Juglans mandshurica Maximowicz

Juglans mandshurica Maximowicz
Juglans mandshurica
Photo Nikita Tiunov
Latin Name: Juglans mandshurica Maximowicz
Synonym Name: Juglans cathayensis Dode; Juglans cathayensis var. formosana (Hayata) A.M. Lu & R.H. Chang; Juglans collapsa Dode; Juglans draconis Dode; Juglans formosana Hayata; Juglans stenocarpa Maxim.
Family & Genus: Juglandaceae, Juglans
English Name: Manchurian Walnut, Manchurian walnut, Juglans cathayensis
Vietnamese name: Óc chó Manchurian
Chinese name: bark: Hetaoqiupi . Fruits or pericarp: Hetaoqiuguo. Kernel: Hetaoqiuguoren. 胡桃楸 hu tao qiu
Description: Trees or sometimes shrubs, to 25 m tall. Leaves 40-90 cm; petiole 5-23 cm; petiole and rachis sparsely to moderately glandular pubescent, occasionally densely so; leaflets (7 or)9-19, lateral ones sessile, blade elliptic to long elliptic or ovate-elliptic to long elliptic-lanceolate, 6-17 × 2-7.5 cm, abaxially tomentose or occasionally slightly pubescent, generally without glandular hairs, slightly to densely eglandular and glandular pubescent along midvein, base oblique, subcordate, margin serrate, rarely serrulate, apex acuminate; terminal petiolule 1-5 cm. Male spike 9-40 cm. Stamens 12-40. Fruiting spike with 5-10(-13) nuts. Nuts globose, ovoid, or ellipsoid, 3-7.5 × 3-5 cm; husk densely glandular pubescent, indehiscent; shell thick, rough, with 6-8 prominent ridges and deep pits and depressions. Flowering: April to May, fruiting: August to September.
Distribution: Growing in miscellaneous forests or ravine banks. Distributed in Northeast China, Hebei, Shanxi and etc. The medicinal materials are mainly produced in Northeast China and Hebei.
Cultivation: Grow in fertile, well-drained or moist but well-drained soil in full sun. Prefers slightly alkaline soil. Does not tolerate shade. Protect in winter when young. Plant out when no more than 60cm tall. Difficult to transplant due to a deep taproot.
Part Used: Medical part: bark, immature fruits, pericarp or kernel.
Harvest & Processing: Bark: collected in spring and autumn, picked off bark, and sun-dried. Immature fruits or pericarp: harvested nearly mature fruits from Sept.-Oct. Or cut off pericarp, and dried. Kernel: harvested when fruits mature, removed epicarp and endocarp (shuck), taken out kernel, and dried.
Chemistry: J. mandshurica is known to contain poly- phenols, naphthoquinones, naphthalenyl glucoside, tetral- ones, flavonoids, terpenoids, diarylheptanoids and galloyl glycosides Bark contains juglone, etc. Fruit contains: phenolic compounds 2-[4-(3-hydroxypropyl)-2-methoxyphenoxy]-1,3-propanediol. Leaves contains (11S)-11, 17-dihydroxy-3,4-dimethoxy-[7,0]- metacyclophane; (11R)-3,11,17-trihydroxy-2-methoxy-1,16-oxo-7,13-diphenyl-11-heptanol; (11R)-11,17-dihydroxy-3,4-methyl-enedioxy-[7,0]-metacyclophane; myricatomentogenin; (–)-regio- lone; 4-hydroxy-1-tetralone; juglone; caffeic  acid methyl ester (8), trans-coumaric acid methyl ester; ferulic acid; cinnamic acid; and 4-hydroxy- benzoic acid methyl ester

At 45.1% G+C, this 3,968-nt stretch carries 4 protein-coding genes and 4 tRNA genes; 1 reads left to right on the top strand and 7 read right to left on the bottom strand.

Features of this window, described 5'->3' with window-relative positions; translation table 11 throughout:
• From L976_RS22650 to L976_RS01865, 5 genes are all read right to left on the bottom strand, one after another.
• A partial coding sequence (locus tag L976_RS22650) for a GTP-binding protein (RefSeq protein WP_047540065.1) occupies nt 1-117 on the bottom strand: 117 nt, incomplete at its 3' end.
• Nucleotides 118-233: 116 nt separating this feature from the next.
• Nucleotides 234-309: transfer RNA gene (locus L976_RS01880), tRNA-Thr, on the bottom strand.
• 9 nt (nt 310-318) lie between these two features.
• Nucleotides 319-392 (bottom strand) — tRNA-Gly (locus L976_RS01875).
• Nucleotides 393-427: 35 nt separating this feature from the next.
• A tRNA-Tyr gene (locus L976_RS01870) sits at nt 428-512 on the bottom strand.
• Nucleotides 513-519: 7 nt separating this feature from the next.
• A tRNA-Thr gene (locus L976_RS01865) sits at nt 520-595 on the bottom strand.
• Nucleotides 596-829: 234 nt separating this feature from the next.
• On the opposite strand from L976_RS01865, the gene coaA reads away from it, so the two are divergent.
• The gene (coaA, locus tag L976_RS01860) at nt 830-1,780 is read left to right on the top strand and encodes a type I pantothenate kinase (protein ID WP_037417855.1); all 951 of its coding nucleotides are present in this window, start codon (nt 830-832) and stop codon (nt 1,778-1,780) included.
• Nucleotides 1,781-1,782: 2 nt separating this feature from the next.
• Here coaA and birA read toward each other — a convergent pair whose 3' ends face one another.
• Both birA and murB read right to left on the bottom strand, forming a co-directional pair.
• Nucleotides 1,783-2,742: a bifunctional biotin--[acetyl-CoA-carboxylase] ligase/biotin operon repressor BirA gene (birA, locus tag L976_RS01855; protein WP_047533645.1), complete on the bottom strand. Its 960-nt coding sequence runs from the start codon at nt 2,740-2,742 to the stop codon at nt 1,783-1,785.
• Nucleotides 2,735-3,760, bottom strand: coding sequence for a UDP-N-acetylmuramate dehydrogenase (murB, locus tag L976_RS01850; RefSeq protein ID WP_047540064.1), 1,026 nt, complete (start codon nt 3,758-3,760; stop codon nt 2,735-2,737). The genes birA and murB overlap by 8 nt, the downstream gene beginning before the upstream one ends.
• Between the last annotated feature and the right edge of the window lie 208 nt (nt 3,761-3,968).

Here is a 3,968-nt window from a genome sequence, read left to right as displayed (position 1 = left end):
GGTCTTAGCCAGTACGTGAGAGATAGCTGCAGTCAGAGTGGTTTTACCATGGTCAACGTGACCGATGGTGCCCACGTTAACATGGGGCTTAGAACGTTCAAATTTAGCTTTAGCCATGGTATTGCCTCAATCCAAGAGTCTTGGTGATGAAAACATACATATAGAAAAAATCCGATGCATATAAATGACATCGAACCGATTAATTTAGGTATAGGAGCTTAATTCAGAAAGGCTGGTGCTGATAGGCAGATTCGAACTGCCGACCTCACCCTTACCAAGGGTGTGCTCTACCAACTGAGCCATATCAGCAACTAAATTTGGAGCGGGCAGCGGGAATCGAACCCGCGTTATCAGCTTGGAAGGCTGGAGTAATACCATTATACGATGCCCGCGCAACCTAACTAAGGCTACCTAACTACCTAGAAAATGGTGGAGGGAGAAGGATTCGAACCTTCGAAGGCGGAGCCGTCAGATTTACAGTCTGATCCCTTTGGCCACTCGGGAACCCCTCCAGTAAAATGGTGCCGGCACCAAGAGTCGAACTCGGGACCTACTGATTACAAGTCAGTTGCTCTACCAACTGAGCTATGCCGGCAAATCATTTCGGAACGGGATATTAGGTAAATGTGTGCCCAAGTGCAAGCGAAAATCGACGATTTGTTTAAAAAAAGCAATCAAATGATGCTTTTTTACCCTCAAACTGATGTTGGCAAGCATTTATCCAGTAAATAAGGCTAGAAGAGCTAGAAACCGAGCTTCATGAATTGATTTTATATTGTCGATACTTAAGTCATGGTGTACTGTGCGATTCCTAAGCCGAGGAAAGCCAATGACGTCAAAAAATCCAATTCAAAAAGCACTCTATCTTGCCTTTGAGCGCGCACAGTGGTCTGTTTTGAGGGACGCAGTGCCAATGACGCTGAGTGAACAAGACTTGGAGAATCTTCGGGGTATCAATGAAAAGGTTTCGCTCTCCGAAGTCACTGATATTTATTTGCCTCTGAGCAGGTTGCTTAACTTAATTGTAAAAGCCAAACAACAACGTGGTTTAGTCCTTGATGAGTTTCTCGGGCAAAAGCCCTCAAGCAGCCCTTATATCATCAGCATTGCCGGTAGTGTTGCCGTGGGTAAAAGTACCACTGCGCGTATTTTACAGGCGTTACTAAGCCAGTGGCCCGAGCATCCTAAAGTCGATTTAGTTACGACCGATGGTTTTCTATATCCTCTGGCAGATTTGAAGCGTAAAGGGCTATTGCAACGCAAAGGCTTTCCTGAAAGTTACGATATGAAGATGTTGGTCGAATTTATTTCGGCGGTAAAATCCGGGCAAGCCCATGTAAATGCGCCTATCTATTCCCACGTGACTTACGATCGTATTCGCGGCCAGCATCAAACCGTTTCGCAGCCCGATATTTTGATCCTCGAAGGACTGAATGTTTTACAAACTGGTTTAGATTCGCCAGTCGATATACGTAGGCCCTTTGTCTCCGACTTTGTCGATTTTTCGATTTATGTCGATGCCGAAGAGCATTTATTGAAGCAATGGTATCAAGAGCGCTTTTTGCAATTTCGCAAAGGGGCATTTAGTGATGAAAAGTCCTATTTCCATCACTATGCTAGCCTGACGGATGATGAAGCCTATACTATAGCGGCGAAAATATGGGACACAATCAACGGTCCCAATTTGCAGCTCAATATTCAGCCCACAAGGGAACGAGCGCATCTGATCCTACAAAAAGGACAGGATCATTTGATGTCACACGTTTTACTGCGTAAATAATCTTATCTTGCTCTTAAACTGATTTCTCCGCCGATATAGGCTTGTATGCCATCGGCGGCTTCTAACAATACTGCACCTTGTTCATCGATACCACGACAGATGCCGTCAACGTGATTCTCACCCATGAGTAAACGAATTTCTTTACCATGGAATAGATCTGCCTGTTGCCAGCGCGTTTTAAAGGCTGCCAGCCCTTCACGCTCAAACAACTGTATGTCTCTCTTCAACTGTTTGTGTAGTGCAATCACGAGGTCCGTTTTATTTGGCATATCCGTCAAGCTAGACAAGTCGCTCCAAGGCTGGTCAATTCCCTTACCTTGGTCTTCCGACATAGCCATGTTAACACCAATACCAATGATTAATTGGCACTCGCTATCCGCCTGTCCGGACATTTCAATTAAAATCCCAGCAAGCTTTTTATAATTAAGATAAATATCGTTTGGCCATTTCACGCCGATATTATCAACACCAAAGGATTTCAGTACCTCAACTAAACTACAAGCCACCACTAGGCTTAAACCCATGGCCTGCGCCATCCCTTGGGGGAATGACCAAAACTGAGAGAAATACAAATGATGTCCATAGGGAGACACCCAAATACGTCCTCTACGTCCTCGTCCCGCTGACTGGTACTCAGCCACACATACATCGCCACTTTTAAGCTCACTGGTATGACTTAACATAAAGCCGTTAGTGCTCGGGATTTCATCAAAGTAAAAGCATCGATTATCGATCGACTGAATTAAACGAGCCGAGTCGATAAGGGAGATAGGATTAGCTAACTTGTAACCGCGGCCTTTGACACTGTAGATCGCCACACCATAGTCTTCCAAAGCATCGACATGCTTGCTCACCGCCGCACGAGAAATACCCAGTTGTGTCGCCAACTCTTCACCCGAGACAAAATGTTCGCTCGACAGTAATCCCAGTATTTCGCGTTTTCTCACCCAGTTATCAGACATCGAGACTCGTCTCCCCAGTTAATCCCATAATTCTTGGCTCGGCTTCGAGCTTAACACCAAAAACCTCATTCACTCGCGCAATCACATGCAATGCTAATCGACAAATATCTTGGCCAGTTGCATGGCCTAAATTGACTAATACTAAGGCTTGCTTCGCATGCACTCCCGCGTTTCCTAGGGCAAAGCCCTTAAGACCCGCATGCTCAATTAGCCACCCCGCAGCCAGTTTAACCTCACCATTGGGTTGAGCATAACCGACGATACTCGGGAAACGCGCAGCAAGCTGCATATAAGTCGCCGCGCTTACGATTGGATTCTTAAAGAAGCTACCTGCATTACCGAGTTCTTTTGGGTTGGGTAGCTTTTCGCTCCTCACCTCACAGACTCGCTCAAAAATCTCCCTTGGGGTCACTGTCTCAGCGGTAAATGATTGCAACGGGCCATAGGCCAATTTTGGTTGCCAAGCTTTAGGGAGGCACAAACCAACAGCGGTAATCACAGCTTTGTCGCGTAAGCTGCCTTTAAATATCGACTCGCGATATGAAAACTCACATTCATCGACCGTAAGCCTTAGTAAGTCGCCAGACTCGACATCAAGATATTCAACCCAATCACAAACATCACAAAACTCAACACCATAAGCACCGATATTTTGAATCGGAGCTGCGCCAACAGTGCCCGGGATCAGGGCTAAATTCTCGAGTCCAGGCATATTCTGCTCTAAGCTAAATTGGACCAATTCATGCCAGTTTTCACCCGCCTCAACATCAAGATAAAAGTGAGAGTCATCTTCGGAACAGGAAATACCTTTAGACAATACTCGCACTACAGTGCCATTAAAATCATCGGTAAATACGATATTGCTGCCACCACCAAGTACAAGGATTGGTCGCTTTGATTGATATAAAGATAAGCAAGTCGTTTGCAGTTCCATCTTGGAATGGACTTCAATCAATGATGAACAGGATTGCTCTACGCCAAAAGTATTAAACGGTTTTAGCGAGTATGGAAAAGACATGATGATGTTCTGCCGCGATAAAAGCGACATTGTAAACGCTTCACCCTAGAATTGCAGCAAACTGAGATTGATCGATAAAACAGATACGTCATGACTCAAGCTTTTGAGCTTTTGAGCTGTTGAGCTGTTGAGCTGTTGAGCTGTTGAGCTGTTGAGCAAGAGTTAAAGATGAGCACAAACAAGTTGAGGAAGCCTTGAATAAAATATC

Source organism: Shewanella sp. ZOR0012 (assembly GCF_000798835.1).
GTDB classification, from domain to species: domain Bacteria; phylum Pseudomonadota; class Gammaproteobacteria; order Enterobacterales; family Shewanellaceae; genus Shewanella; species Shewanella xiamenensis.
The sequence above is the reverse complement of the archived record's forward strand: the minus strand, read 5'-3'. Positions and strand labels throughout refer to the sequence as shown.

Pharmacology: Bark, pericarp: pain-killing, and anti-tumors. Fruit extract: anti-melanotic
Toxicity: The roots, nut husks, and leaves secrete a substance into the soil called juglone that is a respiratory inhibitor to some plants.
Properties & Actions: Bark: bitter, pungent, little cold. Immature fruit or peel: pungent, neutral, toxic. Seed nut: sweet, warm. Bark: clearing heat and eliminating dampness, purging liver fire for improving eyesight. Immature fruits or pericarp: promoting qi-flowing for suppressing pains, destroying parasites for suppressing itching. Kernel: astringing lung qi for calming panting, warming and tonifying kidney yang and moistening intestines for freeing bowel.
Indications & Usage: Bark: hygropyretic diarrhea and dysentery, yellow and sticky leukorrhea, swelling pain induced by conjunctival congestion, dacryorrhea due to head wind, bone tuberculosis. Immature fruits or fruit peel: pain in the gastric cavity and abdomen, psoriasis. Kernel: coughing with asthma due to pulmonasthenia, impotence and seminal emission, lumbago due to deficiency of the kidney, constipation. Bark: oral administration: decocting, 3-9g. External application: 9-15g, decocted for washing eyes. Immature fruits or pericarp: oral administration: made as medicinal liquor, 6-9g. External application: fresh products pound juice for unction. Kernel: oral administration: decocting, 3-9g; or made as pills or powders.
Examples      
1. Damp heat and leucorrhea: manchurian walnut bark, atractylodes 3 qian each. Decoct in water and swallow.
2. Acute conjunctivitis: manchurian walnut bark, bamboo leaves 3 qian each, China goldthread 1 qian. Decoct in water and swallow. Or take manchurian walnut bark 5 qian, decoct and wash eyes.
References
Chinese Medicinal Material Images Database
efloras.org
Theplantlist
shootgardening.co.uk
Kim JY, Lee EJ, Ahn Y, Park S, Kim SH, Oh SH. A chemical compound from fruit extract of Juglans mandshurica inhibits melanogenesis through p-ERK-associated MITF degradation. Phytomedicine. 2019;57:57–64. doi:10.1016/j.phymed.2018.12.007
Yao DL, Zhang CH, Luo J, et al. Chemical constituents from the leaves of Juglans mandshurica. Arch Pharm Res. 2015;38(4):480–484. doi:10.1007/s12272-014-0398-1

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